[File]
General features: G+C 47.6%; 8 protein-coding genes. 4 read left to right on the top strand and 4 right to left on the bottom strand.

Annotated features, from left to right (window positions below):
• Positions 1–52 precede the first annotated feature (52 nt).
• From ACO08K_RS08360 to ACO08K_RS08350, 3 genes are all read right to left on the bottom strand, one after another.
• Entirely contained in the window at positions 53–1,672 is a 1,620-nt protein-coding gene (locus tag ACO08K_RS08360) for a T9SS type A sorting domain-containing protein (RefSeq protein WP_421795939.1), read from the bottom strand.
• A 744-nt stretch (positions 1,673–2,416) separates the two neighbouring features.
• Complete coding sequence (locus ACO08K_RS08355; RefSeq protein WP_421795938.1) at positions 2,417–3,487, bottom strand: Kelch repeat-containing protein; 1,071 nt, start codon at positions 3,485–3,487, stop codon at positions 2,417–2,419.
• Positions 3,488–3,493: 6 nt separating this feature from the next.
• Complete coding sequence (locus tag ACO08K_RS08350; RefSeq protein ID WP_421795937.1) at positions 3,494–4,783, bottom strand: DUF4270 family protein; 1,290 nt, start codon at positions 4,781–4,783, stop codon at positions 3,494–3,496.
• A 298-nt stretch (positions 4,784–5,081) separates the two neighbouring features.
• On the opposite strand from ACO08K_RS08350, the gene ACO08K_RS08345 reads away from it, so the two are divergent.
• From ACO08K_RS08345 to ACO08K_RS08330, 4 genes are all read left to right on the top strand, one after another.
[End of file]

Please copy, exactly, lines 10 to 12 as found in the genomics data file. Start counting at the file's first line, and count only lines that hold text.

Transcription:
• A 298-nt stretch (positions 4,784–5,081) separates the two neighbouring features.
• On the opposite strand from ACO08K_RS08350, the gene ACO08K_RS08345 reads away from it, so the two are divergent.
• From ACO08K_RS08345 to ACO08K_RS08330, 4 genes are all read left to right on the top strand, one after another.